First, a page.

by: Jon Pirtle, Atlanta
According to Scripture, coherence is inseparable from God. Paul writes, “And he [Jesus] is before all things, and in him all things hold together” (Colossians 1:17 English Standard Version). Another English version (NKJV) translates the verb phrase as “consist”: “And He [Jesus] is before all things, and in Him all things consist.” The ESV, NASB, KJV, NKJV, and the NIV reveal that the Lord Jesus holds all things together. He is sovereign over all things; therefore, the universe is characterized by orderliness. It is not random; rather, it holds together because God himself is a God of order and we creatures are designed to reflect that orderliness (though imperfectly) through our writing. As God’s people, we ought to reflect the logos/grammar/coherence of God; writing well does that.
In teaching literature and writing courses at Belhaven over the last few years, I have witnessed many students struggle with written expression. Therefore, during each class, I spend up to half an hour addressing some common errors in contemporary culture’s written expression. For example, it’s is not the same as its. And there is not the same as their or they’re. Fragments, misplaced apostrophes, improper use of contractions, confusion over affect versus effect, etc. seem to plague many American writers. How much more important is it, therefore, for us to inculcate the essential role of correct grammar and coherence in writing?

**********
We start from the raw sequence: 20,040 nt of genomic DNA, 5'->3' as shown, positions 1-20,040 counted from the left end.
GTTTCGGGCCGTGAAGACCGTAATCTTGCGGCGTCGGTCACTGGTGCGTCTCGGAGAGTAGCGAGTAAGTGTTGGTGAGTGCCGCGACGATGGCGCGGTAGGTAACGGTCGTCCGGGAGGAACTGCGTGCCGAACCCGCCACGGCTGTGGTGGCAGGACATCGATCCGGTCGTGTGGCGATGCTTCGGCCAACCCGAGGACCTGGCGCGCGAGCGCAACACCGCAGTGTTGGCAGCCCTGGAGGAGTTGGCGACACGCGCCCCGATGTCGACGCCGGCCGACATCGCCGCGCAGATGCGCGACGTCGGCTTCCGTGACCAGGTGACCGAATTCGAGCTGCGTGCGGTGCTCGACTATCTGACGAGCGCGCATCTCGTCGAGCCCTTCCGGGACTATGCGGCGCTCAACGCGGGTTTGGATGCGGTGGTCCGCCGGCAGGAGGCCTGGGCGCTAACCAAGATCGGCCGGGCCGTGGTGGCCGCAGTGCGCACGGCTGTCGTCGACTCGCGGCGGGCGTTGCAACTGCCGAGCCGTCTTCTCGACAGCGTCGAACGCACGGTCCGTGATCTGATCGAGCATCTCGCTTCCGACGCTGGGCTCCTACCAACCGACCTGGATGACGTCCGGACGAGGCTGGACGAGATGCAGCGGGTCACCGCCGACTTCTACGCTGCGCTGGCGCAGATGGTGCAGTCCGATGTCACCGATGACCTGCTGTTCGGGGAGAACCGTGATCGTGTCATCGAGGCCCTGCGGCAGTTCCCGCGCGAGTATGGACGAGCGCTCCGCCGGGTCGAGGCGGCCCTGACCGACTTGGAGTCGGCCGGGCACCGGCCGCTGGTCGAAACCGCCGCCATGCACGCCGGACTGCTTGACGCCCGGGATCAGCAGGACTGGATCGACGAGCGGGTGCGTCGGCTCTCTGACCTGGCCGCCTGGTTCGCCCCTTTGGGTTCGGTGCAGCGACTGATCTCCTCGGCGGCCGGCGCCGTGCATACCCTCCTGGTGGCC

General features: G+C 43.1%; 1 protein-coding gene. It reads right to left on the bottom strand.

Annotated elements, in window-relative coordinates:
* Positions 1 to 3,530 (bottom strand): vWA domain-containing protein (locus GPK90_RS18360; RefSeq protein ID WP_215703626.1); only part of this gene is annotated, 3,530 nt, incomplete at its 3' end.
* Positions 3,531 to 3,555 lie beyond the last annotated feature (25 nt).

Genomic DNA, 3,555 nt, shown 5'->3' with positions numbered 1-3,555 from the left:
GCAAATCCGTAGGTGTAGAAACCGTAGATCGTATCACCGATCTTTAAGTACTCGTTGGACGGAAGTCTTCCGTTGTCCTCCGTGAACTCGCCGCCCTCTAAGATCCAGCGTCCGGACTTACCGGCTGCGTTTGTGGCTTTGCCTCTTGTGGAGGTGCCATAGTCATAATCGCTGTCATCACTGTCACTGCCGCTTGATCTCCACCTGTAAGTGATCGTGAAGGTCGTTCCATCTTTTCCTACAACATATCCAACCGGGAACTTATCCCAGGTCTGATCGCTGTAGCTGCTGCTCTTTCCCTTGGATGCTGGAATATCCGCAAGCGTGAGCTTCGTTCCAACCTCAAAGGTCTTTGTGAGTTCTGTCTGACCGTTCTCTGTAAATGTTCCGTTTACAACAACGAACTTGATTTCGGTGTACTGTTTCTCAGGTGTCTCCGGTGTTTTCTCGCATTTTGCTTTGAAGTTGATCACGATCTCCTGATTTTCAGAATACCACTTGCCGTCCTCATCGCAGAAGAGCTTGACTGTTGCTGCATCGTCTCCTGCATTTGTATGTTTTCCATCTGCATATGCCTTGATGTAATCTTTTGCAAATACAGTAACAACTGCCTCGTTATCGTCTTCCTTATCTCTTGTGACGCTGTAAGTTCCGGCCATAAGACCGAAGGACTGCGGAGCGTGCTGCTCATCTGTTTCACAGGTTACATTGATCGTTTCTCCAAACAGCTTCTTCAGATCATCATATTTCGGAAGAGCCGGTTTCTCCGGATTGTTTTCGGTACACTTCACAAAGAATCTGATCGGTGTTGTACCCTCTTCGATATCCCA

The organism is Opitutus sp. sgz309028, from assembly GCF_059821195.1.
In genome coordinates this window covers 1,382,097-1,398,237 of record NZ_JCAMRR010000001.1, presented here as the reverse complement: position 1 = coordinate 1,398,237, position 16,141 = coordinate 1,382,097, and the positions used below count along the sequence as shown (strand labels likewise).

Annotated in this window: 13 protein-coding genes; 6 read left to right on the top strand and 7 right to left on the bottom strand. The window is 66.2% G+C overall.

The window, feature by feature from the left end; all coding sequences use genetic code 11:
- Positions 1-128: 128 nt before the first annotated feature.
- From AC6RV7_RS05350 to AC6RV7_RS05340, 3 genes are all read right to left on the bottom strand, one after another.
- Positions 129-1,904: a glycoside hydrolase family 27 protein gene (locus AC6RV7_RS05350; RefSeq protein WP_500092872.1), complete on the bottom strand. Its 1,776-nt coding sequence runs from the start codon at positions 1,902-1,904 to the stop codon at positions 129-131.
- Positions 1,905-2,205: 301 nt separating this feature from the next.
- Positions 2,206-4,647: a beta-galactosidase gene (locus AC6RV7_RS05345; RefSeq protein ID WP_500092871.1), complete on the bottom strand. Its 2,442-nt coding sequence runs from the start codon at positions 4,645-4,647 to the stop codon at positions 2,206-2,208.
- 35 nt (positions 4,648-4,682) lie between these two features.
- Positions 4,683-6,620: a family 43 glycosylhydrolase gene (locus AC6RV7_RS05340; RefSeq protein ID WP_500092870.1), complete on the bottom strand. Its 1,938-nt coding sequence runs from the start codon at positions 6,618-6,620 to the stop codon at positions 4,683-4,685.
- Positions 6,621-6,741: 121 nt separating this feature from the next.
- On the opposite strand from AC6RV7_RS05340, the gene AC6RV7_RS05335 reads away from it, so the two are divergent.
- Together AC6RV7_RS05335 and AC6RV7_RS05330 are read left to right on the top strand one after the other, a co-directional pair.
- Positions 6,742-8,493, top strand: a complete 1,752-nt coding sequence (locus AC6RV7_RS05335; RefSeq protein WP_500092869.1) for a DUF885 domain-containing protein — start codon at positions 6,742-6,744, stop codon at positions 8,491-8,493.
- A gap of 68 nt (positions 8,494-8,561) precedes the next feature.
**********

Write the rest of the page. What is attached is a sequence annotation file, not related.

I appreciate so much the rubric that Belhaven uses for student writing. It consists (pun intended) of seven parts: content, organization, fluency, word choice, conventions, voice, and worldview analysis. When students use the rubric effectively, their writing holds together. The “meat” (content) of the ideas they’re exploring and evaluating (worldview analysis) flows (fluency) in an orderly design (organization). When they write in a believable and convincing tone (voice) with proper syntax (word choice) and correct grammar (conventions), the writing satisfies what we as readers crave—coherence.
When meeting with students individually about their essays, I indubitably ask this: “What is the main idea you wanted me to see here?” The answer to that simple question reveals much. Very often, life-changing learning occurs shortly thereafter. Why? Because all of us (students and teachers) crave coherence.
We are designed by a God of order who revealed himself–not haphazardly but coherently. When we write well, we honor our brothers and sisters in Christ and glorify our Father in heaven.